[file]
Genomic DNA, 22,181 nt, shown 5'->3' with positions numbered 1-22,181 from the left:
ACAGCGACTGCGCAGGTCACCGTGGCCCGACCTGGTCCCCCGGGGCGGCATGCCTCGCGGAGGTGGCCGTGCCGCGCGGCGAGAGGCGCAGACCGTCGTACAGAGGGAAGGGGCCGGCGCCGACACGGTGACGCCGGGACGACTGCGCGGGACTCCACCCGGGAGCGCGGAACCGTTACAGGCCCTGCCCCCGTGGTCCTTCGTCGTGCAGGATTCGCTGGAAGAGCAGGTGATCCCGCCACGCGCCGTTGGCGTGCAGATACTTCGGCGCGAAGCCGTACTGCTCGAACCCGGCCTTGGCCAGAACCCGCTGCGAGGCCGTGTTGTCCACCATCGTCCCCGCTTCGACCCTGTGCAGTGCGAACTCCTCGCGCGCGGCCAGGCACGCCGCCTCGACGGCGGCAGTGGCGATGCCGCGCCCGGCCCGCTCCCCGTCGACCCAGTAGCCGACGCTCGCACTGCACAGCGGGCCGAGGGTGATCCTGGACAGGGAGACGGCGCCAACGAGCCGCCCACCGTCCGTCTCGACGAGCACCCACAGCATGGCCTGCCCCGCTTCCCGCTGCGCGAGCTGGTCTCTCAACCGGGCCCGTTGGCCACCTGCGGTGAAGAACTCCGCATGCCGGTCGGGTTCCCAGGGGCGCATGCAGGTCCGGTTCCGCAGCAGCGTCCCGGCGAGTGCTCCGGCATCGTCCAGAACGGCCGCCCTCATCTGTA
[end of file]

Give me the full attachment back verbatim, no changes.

Genomic DNA, 22,181 nt, shown 5'->3' with positions numbered 1-22,181 from the left:
ACAGCGACTGCGCAGGTCACCGTGGCCCGACCTGGTCCCCCGGGGCGGCATGCCTCGCGGAGGTGGCCGTGCCGCGCGGCGAGAGGCGCAGACCGTCGTACAGAGGGAAGGGGCCGGCGCCGACACGGTGACGCCGGGACGACTGCGCGGGACTCCACCCGGGAGCGCGGAACCGTTACAGGCCCTGCCCCCGTGGTCCTTCGTCGTGCAGGATTCGCTGGAAGAGCAGGTGATCCCGCCACGCGCCGTTGGCGTGCAGATACTTCGGCGCGAAGCCGTACTGCTCGAACCCGGCCTTGGCCAGAACCCGCTGCGAGGCCGTGTTGTCCACCATCGTCCCCGCTTCGACCCTGTGCAGTGCGAACTCCTCGCGCGCGGCCAGGCACGCCGCCTCGACGGCGGCAGTGGCGATGCCGCGCCCGGCCCGCTCCCCGTCGACCCAGTAGCCGACGCTCGCACTGCACAGCGGGCCGAGGGTGATCCTGGACAGGGAGACGGCGCCAACGAGCCGCCCACCGTCCGTCTCGACGAGCACCCACAGCATGGCCTGCCCCGCTTCCCGCTGCGCGAGCTGGTCTCTCAACCGGGCCCGTTGGCCACCTGCGGTGAAGAACTCCGCATGCCGGTCGGGTTCCCAGGGGCGCATGCAGGTCCGGTTCCGCAGCAGCGTCCCGGCGAGTGCTCCGGCATCGTCCAGAACGGCCGCCCTCATCTGTA